Daniel 8

1 In the third year of the reign of King Belshazzar a vision appeared unto me, Daniel, after that vision which had appeared unto me before.
2 And I saw in the vision; (and it came to pass, when I saw it, that I was at Shushan, which is the head of the kingdom in the province of Persia); so that I saw in that vision, being by the river of Ulai,
3 and I lifted up my eyes and saw, and, behold, a ram was standing before the river, which had two horns; and even though they were high, the one was higher than the other, and the higher one came up last.
4 I saw that the ram smote with the horns to the west, to the north, and to the south and that no beast could stand before him, nor could anyone escape from his hand; but he did according to his will and made himself great.
5 And as I was considering, behold, a he goat came from the west upon the face of the whole earth and did not touch the earth: and the goat had a notable horn between his eyes.
6 And he came to the ram that had the two horns, which I had seen standing before the river and ran against him in the fury of his power.
7 And I saw him come close unto the ram, and he rose up against him and smote him, and broke his two horns: because the ram did not have the strength to stand before him; therefore he cast him down to the ground and trod him under; and there was no one to deliver the ram out of his hand.
8 And the he goat made himself very great, and when he was at his greatest strength, that great horn was broken; and in its place came up another four marvellous ones toward the four winds of heaven.
9 And out of the first of them came forth a little horn, which grew much toward the south and toward the east and toward the desirable land.
10 And it magnified itself unto the host of heaven, and it cast down part of the host and of the stars to the ground and trod them under.
11 Even against the prince of the host did he magnify himself, and by him the daily sacrifice was taken away, and the place of his sanctuary was cast to the earth.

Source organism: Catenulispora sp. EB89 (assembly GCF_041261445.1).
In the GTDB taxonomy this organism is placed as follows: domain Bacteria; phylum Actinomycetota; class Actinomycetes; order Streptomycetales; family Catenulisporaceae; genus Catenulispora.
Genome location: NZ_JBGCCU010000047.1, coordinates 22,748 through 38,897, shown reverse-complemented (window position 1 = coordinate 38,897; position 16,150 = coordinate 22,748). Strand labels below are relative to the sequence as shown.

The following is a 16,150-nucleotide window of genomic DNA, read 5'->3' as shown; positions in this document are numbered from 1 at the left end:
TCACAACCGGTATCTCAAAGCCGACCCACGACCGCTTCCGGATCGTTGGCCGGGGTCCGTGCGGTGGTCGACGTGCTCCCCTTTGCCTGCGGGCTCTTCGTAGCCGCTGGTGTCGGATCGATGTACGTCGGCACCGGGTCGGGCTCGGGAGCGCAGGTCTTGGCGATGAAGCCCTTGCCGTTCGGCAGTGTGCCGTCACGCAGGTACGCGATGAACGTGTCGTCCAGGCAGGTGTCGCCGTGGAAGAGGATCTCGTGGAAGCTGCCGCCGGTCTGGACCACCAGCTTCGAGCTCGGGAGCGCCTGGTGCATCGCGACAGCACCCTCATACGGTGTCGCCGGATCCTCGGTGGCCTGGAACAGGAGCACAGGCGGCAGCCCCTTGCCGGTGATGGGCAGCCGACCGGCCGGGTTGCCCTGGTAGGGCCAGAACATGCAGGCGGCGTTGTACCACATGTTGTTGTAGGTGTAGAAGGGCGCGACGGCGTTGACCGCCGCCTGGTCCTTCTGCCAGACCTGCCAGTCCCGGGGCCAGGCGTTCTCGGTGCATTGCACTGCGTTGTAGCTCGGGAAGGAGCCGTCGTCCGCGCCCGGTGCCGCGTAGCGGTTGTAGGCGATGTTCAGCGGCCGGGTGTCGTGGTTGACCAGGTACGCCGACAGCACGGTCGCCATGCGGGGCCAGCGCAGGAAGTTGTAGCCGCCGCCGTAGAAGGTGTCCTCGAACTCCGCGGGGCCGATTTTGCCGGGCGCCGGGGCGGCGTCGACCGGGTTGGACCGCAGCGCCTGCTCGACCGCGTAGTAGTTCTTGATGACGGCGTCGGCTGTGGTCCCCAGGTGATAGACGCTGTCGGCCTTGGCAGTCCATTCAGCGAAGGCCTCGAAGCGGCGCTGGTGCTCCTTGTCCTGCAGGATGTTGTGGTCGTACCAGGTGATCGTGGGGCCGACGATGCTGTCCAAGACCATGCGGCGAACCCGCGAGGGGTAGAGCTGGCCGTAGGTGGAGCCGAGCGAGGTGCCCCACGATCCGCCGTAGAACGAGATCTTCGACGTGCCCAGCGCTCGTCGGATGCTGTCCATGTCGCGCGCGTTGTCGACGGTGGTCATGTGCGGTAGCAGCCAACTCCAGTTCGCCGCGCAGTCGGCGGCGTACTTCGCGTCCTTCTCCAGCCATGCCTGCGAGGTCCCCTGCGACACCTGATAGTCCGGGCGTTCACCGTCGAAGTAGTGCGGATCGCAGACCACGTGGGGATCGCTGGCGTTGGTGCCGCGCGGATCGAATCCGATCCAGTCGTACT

12 And the host was given over by reason of the prevarication upon the daily sacrifice; and he cast the truth to the ground; and he did whatever he would and prospered.
13 Then I heard one saint speaking, and another saint said unto the one which spoke, How long shall the vision of the daily sacrifice last and the prevarication of desolation that places both the sanctuary and the host to be trodden under foot?
14 And he said unto me, Unto two thousand and three hundred days of evening and morning; then shall the sanctuary be justified.
15 And it came to pass, as I, Daniel, was considering the vision and seeking to understand it, behold, there stood before me the likeness of a man.
16 And I heard a man’s voice between the banks of the Ulai, which called and said, Gabriel, teach this man the vision.
17 So he came near where I stood, and with his coming, I was afraid and fell upon my face; and he said unto me, Understand, O son of man: for at the time appointed by God the vision shall be fulfilled.
18 Now as he was speaking with me, I fell into a deep sleep on the ground upon my face; and he touched me and changed my state.
19 And he said, Behold, I will show thee that which is to come in the last end of the wrath; for at the time appointed this shall be fulfilled.
20 The ram which thou didst see having two horns are the kings of Media and Persia.
21 And the he goat is the king of Grecia, and the great horn that he had between his eyes is the first king.
22 Now that being broken, whereas four stood up in its place, means that four kingdoms shall stand up out of the nation, but not in his strength.
23 And at the end of their empire, when the prevaricators are come to the full, a king of arrogant countenance and expert in enigmas shall raise himself up.
24 And his power shall be strengthened, but not by his own power; and he shall destroy marvellously and shall prosper and do according to his will and shall destroy the mighty and the people of the saints.
25 And with his understanding he shall cause the deceit in his hand to prosper, and he shall magnify himself in his heart, and by peace he shall destroy many; he shall also stand up against the Prince of princes, and without hand he shall be broken.
26 And the vision of the evening and the morning which was told is true; therefore shut thou up the vision; for it shall be for many days.
27 And I Daniel was broken and was sick certain days; and after I rose up, I did the king’s business; but I was astonished at the vision, and there was no one who could understand it.

Daniel 8 Commentary

Chapter 8

Daniel's vision of the ram and the he-goat. (1-14) The interpretation of it. (15-27)